Maryland issued a stay-at-home order for residents Monday morning, joining states such as California and Michigan in taking drastic steps to stem the spread of the novel coronavirus.
The order, which goes into effect at 8 p.m. Monday, prohibits residents from leaving home except for trips considered essential, such as venturing out for food and medicine. People who violate the directive may be subject to one year in jail, a $5,000 fine or both.
At a news conference announcing the order, Gov. Larry Hogan (R) said residents should use “common sense” to decide whether to leave the house. People can still take walks, pick up takeout food from a restaurant and go out to perform essential tasks — such as to fix a plumbing issue — but should not be congregating in large groups or shopping for leisure. “People are not locked in their homes,” he said.
Hogan said Maryland and the wider Washington region has reached a “turning point” in its coronavirus response. The region saw a surge in cases and fatalities over the weekend, with more cases on Monday, bringing total to 2,840.
Maryland has 1,414 known coronavirus patients and 16 people have died in the state.
Hogan said that without further action, the national capital region might soon resemble the New York metro area, which has become a global epicenter for the virus. Hogan chided some residents for violating his previous executive orders imposing strict social distancing measures.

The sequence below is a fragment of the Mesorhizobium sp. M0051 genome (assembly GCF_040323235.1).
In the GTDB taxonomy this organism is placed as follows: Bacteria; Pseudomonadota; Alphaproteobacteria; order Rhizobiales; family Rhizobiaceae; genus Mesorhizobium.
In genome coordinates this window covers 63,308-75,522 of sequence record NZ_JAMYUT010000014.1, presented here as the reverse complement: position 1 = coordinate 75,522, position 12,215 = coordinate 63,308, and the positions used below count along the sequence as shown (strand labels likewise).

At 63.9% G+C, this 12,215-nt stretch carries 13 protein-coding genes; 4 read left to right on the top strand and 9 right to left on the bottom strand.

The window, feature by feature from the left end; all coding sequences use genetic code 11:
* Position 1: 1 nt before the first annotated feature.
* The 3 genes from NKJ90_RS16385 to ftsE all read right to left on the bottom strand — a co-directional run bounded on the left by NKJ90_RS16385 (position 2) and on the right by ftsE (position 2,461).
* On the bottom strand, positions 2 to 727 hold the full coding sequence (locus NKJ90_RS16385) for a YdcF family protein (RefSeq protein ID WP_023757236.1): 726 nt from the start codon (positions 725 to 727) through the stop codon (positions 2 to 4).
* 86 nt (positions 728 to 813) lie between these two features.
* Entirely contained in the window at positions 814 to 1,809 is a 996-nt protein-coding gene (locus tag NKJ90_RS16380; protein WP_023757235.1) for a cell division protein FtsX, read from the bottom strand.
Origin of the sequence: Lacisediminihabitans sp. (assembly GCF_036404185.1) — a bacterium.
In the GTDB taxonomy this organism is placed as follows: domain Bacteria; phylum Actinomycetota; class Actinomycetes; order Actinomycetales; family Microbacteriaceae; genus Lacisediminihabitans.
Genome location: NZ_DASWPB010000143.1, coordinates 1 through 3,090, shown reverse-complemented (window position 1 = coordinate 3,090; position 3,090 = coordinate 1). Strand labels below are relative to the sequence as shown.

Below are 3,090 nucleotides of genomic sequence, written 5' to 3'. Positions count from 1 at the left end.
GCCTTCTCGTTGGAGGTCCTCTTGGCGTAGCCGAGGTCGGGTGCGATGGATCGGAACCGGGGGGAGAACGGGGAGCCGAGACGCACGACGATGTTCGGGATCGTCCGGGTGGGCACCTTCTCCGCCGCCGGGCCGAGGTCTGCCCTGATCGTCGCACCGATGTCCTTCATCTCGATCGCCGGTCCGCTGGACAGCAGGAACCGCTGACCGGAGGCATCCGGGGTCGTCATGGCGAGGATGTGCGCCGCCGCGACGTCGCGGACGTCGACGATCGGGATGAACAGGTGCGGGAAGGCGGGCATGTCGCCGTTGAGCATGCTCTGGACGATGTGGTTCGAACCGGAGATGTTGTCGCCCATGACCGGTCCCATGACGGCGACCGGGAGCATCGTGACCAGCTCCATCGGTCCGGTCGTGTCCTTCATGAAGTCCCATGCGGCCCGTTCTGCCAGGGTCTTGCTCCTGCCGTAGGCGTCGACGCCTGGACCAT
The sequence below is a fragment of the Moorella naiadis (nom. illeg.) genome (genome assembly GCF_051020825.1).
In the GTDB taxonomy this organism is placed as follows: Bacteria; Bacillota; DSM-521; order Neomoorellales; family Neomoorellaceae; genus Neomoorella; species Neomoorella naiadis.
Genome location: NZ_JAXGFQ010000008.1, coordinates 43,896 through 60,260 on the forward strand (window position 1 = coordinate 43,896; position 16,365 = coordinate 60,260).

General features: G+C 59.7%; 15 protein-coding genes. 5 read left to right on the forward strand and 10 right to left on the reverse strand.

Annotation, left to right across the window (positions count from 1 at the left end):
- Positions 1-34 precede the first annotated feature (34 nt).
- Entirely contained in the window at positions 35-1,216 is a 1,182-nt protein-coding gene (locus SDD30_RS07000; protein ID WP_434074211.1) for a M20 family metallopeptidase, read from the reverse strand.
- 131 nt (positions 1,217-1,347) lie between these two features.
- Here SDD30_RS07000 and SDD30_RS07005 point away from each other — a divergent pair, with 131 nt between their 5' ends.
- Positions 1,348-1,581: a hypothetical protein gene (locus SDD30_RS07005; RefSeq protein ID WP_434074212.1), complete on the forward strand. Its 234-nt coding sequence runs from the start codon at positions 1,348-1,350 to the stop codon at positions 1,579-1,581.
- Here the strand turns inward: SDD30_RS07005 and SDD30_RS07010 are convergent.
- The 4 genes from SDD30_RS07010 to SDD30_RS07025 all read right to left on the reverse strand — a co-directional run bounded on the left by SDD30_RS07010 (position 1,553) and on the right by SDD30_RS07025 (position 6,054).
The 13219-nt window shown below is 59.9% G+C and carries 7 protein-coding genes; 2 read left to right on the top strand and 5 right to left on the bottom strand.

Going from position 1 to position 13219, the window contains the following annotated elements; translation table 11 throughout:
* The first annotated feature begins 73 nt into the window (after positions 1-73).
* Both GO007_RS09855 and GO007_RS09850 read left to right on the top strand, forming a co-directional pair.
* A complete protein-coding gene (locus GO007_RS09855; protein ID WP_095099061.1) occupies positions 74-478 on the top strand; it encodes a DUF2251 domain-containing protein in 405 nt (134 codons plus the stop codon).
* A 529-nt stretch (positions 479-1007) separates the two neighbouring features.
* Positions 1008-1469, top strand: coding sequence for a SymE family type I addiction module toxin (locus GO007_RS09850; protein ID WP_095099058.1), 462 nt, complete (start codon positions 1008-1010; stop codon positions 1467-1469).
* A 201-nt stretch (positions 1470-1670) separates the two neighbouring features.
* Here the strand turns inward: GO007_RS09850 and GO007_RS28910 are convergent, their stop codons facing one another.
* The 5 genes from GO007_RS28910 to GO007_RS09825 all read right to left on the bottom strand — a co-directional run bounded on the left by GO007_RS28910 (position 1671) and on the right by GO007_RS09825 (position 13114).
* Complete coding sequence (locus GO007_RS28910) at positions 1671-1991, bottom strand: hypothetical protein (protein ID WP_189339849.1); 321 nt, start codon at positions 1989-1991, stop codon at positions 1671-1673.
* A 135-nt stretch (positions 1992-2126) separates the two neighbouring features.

“We are no longer asking or suggesting Marylanders to stay home,” Hogan said, “we are directing them.”
In his announcement, Hogan emphasized the importance of the national capital region to the nation’s coronavirus response. There are more than 440,000 federal workers in the District, Maryland and Virginia. The National Institutes of Health and the Food and Drug Administration, which have been working on a coronavirus vaccine, are headquartered in Maryland.
“A major outbreak among our critical federal workforce could be catastrophic,” Hogan said.
He urged the federal government to provide more personal protective equipment to the three jurisdictions, but added that Maryland is “no longer relying on or waiting for the federal government” to act.
The state is helping the University of Maryland medical system reopen the 130-bed Laurel Regional Hospital and has ordered 500 additional bed packages for other hospitals to prepare for an expected surge in patients.